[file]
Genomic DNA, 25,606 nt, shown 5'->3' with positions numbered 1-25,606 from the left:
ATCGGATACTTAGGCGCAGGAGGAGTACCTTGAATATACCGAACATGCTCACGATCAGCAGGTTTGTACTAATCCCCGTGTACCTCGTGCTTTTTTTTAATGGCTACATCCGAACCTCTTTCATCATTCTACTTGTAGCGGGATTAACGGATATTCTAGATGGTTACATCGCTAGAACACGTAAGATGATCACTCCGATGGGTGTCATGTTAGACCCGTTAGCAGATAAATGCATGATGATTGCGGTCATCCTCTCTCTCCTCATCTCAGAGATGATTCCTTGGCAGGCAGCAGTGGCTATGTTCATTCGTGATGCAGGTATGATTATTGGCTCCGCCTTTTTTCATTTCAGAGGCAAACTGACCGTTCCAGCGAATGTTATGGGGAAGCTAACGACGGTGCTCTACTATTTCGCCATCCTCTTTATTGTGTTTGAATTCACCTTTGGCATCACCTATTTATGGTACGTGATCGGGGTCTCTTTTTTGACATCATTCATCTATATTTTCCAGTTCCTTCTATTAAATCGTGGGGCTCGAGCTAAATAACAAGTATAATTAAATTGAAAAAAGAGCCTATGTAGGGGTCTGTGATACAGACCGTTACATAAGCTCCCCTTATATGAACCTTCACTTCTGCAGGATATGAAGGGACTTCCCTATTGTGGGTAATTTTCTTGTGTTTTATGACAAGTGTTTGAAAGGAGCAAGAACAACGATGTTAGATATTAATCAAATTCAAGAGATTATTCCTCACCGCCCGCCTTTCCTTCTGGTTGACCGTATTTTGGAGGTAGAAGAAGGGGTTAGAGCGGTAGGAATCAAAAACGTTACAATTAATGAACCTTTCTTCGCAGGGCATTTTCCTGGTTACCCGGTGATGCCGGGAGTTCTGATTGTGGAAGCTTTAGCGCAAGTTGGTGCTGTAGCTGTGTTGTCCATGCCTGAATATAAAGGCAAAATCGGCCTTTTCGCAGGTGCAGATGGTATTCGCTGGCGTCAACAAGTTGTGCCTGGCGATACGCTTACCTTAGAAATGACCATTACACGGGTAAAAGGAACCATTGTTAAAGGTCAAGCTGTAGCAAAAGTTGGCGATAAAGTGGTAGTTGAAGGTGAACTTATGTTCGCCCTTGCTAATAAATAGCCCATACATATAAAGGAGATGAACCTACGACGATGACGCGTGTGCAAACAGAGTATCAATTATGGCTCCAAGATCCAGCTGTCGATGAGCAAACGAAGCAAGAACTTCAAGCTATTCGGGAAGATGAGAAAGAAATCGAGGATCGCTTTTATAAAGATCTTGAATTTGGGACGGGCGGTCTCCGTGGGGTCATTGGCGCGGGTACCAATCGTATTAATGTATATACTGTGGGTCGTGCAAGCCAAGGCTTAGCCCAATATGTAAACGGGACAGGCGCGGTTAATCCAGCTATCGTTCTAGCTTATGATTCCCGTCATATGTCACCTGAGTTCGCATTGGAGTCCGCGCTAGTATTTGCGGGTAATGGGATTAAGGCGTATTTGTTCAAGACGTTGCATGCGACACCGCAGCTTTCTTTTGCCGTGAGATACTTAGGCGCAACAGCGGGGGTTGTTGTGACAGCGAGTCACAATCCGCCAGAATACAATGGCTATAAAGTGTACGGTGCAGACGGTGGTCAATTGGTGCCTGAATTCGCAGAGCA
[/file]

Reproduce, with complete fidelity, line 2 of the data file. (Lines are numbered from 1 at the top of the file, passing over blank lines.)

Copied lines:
ATCGGATACTTAGGCGCAGGAGGAGTACCTTGAATATACCGAACATGCTCACGATCAGCAGGTTTGTACTAATCCCCGTGTACCTCGTGCTTTTTTTTAATGGCTACATCCGAACCTCTTTCATCATTCTACTTGTAGCGGGATTAACGGATATTCTAGATGGTTACATCGCTAGAACACGTAAGATGATCACTCCGATGGGTGTCATGTTAGACCCGTTAGCAGATAAATGCATGATGATTGCGGTCATCCTCTCTCTCCTCATCTCAGAGATGATTCCTTGGCAGGCAGCAGTGGCTATGTTCATTCGTGATGCAGGTATGATTATTGGCTCCGCCTTTTTTCATTTCAGAGGCAAACTGACCGTTCCAGCGAATGTTATGGGGAAGCTAACGACGGTGCTCTACTATTTCGCCATCCTCTTTATTGTGTTTGAATTCACCTTTGGCATCACCTATTTATGGTACGTGATCGGGGTCTCTTTTTTGACATCATTCATCTATATTTTCCAGTTCCTTCTATTAAATCGTGGGGCTCGAGCTAAATAACAAGTATAATTAAATTGAAAAAAGAGCCTATGTAGGGGTCTGTGATACAGACCGTTACATAAGCTCCCCTTATATGAACCTTCACTTCTGCAGGATATGAAGGGACTTCCCTATTGTGGGTAATTTTCTTGTGTTTTATGACAAGTGTTTGAAAGGAGCAAGAACAACGATGTTAGATATTAATCAAATTCAAGAGATTATTCCTCACCGCCCGCCTTTCCTTCTGGTTGACCGTATTTTGGAGGTAGAAGAAGGGGTTAGAGCGGTAGGAATCAAAAACGTTACAATTAATGAACCTTTCTTCGCAGGGCATTTTCCTGGTTACCCGGTGATGCCGGGAGTTCTGATTGTGGAAGCTTTAGCGCAAGTTGGTGCTGTAGCTGTGTTGTCCATGCCTGAATATAAAGGCAAAATCGGCCTTTTCGCAGGTGCAGATGGTATTCGCTGGCGTCAACAAGTTGTGCCTGGCGATACGCTTACCTTAGAAATGACCATTACACGGGTAAAAGGAACCATTGTTAAAGGTCAAGCTGTAGCAAAAGTTGGCGATAAAGTGGTAGTTGAAGGTGAACTTATGTTCGCCCTTGCTAATAAATAGCCCATACATATAAAGGAGATGAACCTACGACGATGACGCGTGTGCAAACAGAGTATCAATTATGGCTCCAAGATCCAGCTGTCGATGAGCAAACGAAGCAAGAACTTCAAGCTATTCGGGAAGATGAGAAAGAAATCGAGGATCGCTTTTATAAAGATCTTGAATTTGGGACGGGCGGTCTCCGTGGGGTCATTGGCGCGGGTACCAATCGTATTAATGTATATACTGTGGGTCGTGCAAGCCAAGGCTTAGCCCAATATGTAAACGGGACAGGCGCGGTTAATCCAGCTATCGTTCTAGCTTATGATTCCCGTCATATGTCACCTGAGTTCGCATTGGAGTCCGCGCTAGTATTTGCGGGTAATGGGATTAAGGCGTATTTGTTCAAGACGTTGCATGCGACACCGCAGCTTTCTTTTGCCGTGAGATACTTAGGCGCAACAGCGGGGGTTGTTGTGACAGCGAGTCACAATCCGCCAGAATACAATGGCTATAAAGTGTACGGTGCAGACGGTGGTCAATTGGTGCCTGAATTCGCAGAGCA